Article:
Dementia warning

Aging populations of the world, beware: Disorders of memory and thinking will become much more common with more people living into their 90s, according to a long-term study in England and Wales.

Even people who reach age 80 free of Alzheimer’s disease or other dementias stand a good chance of later developing some form of mental incapacity, says a team led by epidemiologist Carol Brayne of the University of Cambridge in England.

From 1990 to 1992, Brayne and her coworkers assessed the mental status of 13,004 people age 65 and older at six rural or urban sites. All were receiving medical care unrelated to mental problems. Of 12,387 individuals who died by 2004, there were 2,566 who had developed dementia. A comparable number had developed severe memory and thinking impairments that fell short of dementia.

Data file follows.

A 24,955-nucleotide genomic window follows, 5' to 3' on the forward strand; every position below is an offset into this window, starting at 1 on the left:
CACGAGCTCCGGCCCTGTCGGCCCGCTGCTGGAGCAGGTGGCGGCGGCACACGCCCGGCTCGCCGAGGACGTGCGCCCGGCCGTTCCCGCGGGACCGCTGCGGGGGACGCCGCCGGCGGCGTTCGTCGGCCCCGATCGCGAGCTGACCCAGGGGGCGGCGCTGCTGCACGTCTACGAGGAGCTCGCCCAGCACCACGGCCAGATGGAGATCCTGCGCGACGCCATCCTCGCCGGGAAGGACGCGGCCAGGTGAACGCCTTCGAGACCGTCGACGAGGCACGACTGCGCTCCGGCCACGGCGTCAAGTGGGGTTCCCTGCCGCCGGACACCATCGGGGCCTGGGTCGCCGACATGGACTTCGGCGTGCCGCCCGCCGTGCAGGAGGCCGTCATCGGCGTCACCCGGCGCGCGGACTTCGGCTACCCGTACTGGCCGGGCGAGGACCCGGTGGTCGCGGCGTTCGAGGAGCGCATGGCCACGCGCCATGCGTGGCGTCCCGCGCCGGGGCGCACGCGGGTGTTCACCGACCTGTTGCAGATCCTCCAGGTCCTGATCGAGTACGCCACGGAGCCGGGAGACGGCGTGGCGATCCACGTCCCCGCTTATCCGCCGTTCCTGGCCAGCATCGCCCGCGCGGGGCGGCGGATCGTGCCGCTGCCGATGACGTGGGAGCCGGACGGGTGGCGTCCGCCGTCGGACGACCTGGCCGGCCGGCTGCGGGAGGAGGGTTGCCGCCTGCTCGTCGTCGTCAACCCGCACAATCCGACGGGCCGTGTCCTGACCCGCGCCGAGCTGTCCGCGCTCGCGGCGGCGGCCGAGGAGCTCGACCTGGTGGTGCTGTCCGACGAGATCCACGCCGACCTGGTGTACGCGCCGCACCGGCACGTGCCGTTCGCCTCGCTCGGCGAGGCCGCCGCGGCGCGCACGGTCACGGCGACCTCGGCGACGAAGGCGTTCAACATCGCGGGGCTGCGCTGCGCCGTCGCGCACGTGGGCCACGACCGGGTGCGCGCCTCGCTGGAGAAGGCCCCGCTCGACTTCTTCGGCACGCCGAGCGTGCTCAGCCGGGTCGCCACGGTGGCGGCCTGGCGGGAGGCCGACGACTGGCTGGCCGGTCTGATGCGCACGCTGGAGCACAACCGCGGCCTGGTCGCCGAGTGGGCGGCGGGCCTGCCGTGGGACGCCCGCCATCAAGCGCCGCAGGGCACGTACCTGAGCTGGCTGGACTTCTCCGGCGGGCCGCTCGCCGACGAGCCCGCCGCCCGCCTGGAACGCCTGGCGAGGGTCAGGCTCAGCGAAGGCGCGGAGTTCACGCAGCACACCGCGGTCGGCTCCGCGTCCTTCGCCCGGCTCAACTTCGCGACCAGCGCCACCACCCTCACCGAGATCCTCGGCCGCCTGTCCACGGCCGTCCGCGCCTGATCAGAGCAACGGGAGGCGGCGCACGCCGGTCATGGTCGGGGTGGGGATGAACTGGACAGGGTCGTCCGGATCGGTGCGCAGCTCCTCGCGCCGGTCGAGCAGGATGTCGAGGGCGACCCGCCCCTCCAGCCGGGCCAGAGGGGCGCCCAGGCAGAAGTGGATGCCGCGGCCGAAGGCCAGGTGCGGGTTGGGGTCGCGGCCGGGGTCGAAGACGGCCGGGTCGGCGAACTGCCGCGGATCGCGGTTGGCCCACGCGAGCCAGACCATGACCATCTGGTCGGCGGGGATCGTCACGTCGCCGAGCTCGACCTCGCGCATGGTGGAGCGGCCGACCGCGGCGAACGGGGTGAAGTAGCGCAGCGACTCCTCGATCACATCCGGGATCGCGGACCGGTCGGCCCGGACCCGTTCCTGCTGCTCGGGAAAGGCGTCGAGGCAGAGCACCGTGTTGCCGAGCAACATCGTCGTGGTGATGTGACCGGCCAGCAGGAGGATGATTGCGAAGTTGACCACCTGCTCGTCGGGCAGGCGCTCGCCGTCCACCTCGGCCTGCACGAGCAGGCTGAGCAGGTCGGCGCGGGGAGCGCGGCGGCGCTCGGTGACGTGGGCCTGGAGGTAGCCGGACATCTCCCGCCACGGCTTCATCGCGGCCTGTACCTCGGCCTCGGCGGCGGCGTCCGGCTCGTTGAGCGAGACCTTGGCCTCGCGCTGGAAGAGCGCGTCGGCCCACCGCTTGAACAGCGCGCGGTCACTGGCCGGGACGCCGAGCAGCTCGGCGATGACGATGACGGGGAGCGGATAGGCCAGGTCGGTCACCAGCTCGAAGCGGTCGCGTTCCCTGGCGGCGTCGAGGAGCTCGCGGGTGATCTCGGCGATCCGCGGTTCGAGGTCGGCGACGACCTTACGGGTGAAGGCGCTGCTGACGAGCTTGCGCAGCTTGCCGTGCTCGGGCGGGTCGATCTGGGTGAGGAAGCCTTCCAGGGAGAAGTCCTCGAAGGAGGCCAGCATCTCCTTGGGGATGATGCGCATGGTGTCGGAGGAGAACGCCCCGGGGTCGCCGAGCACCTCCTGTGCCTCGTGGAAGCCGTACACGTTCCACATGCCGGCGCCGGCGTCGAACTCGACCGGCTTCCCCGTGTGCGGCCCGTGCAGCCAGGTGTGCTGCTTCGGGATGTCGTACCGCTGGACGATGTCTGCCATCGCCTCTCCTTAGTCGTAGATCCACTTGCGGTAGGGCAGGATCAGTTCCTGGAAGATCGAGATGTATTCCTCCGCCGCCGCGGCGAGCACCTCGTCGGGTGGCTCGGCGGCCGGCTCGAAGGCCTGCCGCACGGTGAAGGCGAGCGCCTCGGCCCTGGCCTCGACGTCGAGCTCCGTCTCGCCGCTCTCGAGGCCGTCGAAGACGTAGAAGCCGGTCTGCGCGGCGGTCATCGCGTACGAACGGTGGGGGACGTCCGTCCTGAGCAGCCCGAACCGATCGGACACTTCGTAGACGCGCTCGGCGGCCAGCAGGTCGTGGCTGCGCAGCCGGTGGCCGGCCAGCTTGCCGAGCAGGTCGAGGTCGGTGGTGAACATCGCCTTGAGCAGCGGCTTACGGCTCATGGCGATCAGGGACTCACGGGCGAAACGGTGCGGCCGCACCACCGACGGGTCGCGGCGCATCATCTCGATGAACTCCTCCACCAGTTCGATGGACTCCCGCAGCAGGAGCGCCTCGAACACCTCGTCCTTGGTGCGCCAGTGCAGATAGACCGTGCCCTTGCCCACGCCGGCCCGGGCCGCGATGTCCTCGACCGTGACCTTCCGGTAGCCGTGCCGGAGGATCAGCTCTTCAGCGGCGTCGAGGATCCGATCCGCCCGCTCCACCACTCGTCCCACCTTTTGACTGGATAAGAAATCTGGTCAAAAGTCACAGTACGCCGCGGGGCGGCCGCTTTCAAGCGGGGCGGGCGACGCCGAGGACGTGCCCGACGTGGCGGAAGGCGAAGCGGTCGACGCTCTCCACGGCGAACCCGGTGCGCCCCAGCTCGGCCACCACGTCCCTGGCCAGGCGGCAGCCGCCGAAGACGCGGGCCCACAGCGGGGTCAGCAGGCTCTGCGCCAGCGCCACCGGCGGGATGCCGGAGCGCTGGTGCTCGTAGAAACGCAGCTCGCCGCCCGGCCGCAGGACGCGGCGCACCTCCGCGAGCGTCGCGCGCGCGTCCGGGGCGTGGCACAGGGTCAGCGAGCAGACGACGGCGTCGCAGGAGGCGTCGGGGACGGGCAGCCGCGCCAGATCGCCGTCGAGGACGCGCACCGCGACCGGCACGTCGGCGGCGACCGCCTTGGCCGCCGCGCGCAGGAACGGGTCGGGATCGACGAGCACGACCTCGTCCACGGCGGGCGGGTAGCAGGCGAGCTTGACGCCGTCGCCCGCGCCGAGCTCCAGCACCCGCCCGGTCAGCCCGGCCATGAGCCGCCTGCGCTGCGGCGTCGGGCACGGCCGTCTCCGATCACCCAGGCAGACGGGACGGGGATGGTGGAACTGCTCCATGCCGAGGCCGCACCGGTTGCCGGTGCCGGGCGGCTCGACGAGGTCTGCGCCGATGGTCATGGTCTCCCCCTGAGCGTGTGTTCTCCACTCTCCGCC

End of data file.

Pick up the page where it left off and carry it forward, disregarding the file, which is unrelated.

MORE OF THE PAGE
Dementia rates rose sharply as people got older, the researchers report in the October PLoS Medicine. Prevalence rates ranged from 6 percent for those who died between ages 65 and 69 to 58 percent for those who died at age 95 or older.

Overall, dementia affected 38 percent of women and 22 percent of men, a significant disparity even after accounting for the tendency of women to live longer than men, the scientists say.

Bruce Bower

Bruce Bower has written about the behavioral sciences for Science News since 1984. He writes about psychology, anthropology, archaeology and mental health issues.

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